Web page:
This Belgian brewer's beers are hard to find in the United States, but those who do drink and review them seem to love them. Since they are originally made with barley, it is not surprising that these beers taste more like the real thing than offerings made out of sorghum or other gluten-free grains.

Highly Rated Omission

Omission

Oregon brewer Widmer Brothers brews two "gluten removed" beers, a pale ale and lager, that are receiving accolades from all who drink them. Because the beers start with barley, people with celiac disease are discouraged from drinking them, even in cases where the beers do test as having gluten levels below those allowable to be labeled "gluten-free". A four-pack of Omission will cost approximately $11.

How It's Made

Traditional beer is made by heating a grain such as barley, rye or wheat, mixing it with hops, water and yeast, plus other ingredients for flavor, and then fermenting it. Generally, the grain provides sweetness to the final beer, hops provide a measure of bitterness to balance out the sugar, the yeast ferments the mixture to make it "bubbly" and other ingredients give each brand and type of beer its unique flavor and color.

For someone with celiac disease or an intolerance to gluten, the barley, rye or wheat in regular beer makes the drink off-limits. About ten years ago, brewers began experimenting with ways to make beer using grains that do not contain gluten and yet still create a beverage that provides the same taste and experience as drinking a traditional beer. The most popular alternatives to barley or wheat include:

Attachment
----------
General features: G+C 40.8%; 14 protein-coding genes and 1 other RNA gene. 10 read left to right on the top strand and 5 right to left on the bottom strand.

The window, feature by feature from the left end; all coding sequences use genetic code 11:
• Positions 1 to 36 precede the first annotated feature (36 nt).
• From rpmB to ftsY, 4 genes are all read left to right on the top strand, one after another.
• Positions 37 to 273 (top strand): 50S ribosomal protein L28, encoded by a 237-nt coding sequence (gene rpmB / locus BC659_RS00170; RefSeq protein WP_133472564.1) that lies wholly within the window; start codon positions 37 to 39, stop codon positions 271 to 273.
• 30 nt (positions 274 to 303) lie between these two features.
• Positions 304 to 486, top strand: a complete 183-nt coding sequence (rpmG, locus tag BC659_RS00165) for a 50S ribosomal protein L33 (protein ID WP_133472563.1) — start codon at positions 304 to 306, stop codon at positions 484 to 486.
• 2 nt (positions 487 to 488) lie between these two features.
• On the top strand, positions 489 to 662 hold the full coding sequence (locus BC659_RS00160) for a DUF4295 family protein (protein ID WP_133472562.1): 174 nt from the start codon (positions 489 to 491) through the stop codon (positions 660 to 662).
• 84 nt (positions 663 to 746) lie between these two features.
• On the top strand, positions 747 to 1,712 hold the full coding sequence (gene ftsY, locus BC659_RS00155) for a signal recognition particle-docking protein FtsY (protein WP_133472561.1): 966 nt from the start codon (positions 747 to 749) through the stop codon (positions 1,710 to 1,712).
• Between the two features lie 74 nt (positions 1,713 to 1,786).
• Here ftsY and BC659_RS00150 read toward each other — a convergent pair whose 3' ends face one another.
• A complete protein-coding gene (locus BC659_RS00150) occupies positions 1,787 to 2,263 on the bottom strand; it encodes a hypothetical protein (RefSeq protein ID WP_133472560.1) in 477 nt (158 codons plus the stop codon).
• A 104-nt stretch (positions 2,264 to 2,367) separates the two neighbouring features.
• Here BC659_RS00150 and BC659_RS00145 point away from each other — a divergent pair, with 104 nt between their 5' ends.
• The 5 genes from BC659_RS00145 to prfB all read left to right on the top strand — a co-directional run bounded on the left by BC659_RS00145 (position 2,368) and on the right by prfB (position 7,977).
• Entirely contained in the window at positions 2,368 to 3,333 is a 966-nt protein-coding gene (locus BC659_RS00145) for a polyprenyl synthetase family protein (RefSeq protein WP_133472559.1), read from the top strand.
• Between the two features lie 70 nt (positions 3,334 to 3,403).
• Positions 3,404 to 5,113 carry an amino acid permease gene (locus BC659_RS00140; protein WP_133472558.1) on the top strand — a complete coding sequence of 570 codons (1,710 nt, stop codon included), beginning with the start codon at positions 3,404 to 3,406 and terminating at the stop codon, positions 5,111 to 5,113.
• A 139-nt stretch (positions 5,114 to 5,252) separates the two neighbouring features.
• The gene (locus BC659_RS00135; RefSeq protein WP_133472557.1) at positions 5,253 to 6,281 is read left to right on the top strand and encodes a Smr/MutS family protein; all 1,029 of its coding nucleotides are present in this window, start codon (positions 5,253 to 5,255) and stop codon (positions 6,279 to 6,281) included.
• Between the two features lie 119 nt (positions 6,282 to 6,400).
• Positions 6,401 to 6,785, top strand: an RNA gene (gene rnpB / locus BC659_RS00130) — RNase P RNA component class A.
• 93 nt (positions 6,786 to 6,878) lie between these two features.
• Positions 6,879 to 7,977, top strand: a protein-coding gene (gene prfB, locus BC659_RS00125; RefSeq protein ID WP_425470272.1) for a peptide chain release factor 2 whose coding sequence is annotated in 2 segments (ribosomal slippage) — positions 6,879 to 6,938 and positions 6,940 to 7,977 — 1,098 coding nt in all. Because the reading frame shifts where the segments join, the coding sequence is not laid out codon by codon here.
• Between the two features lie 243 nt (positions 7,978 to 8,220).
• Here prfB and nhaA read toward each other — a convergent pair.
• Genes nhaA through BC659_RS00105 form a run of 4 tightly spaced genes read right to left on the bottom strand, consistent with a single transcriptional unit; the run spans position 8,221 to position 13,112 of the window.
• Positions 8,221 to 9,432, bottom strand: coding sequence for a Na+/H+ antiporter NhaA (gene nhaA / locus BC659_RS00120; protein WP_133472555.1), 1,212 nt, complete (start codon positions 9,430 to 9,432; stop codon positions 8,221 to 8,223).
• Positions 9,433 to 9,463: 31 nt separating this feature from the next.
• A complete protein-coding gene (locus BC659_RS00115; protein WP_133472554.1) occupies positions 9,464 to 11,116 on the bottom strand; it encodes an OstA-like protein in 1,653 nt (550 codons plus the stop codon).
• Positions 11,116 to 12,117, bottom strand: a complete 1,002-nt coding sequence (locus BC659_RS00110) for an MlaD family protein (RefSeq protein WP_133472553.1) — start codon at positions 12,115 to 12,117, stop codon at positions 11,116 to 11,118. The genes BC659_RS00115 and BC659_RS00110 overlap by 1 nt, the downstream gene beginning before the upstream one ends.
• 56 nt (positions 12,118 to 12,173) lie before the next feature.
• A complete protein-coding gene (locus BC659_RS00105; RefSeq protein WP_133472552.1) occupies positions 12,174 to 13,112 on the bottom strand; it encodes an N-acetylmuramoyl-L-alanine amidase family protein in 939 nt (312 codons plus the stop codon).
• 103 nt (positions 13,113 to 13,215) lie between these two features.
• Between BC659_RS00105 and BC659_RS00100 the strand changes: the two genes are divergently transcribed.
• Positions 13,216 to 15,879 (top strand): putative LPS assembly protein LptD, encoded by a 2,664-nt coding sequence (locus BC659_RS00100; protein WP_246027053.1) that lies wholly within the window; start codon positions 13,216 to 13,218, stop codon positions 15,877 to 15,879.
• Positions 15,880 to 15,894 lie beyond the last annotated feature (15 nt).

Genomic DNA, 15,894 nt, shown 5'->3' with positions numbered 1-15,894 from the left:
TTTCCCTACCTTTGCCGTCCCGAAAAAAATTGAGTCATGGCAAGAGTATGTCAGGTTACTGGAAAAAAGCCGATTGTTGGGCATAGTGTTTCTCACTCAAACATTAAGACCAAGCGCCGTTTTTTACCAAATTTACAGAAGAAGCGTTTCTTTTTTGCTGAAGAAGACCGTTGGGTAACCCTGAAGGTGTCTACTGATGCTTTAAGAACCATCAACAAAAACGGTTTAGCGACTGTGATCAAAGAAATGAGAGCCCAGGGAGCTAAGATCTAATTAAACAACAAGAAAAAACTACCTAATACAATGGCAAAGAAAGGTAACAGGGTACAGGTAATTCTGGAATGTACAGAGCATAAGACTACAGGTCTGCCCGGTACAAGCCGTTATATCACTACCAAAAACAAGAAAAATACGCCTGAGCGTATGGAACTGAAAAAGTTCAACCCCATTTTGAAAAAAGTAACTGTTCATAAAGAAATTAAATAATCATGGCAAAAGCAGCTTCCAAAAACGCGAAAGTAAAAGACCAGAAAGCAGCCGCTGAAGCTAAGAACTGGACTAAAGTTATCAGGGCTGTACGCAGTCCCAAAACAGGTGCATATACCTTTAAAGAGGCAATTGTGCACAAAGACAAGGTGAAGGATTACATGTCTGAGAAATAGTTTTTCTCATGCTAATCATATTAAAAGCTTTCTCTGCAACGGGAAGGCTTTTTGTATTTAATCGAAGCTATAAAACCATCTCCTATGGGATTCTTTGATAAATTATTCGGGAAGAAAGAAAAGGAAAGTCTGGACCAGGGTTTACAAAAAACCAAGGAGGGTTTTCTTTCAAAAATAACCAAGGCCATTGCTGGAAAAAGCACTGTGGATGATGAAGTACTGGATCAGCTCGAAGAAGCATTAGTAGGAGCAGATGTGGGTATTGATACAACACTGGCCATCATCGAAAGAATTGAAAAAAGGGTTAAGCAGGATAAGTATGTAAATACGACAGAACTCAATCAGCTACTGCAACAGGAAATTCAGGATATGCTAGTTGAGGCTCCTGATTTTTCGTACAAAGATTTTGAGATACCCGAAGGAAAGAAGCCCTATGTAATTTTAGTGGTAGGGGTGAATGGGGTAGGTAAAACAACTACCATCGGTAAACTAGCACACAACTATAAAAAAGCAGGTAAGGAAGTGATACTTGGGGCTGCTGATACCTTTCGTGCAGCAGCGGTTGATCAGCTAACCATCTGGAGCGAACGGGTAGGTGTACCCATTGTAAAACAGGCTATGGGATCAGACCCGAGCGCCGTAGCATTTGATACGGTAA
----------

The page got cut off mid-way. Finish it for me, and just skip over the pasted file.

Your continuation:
• Sorghum - a grassy grain that most closely mimics the taste and fermenting properties of barley. It is sweeter than barley, which must be accounted for in the final beer. Sorghum is the most popular grain used for making gluten-free beer.
  • Brown Rice Syrup - also similar to barley in taste, brown rice syrup must be used with another gluten-free grain because it does not contain enough free amino nitrogen to nourish the yeast on its own for proper fermentation.
  • Millet and Teff - similar to wheat, but with fewer fermenting properties.
  • Buckwheat - similar to rye

Finding Gluten Free Beer

As gluten-free beers become more popular, they are likely to become more prevalent in the marketplace too. If you live in a large or medium-sized city, you can likely find many varieties of gluten-free beers at large liquor stores or specialty supermarkets. If there is a particular brand you would like to try, most brands' websites have location features to help customers find a retailer.

Best Gluten Free Beer Options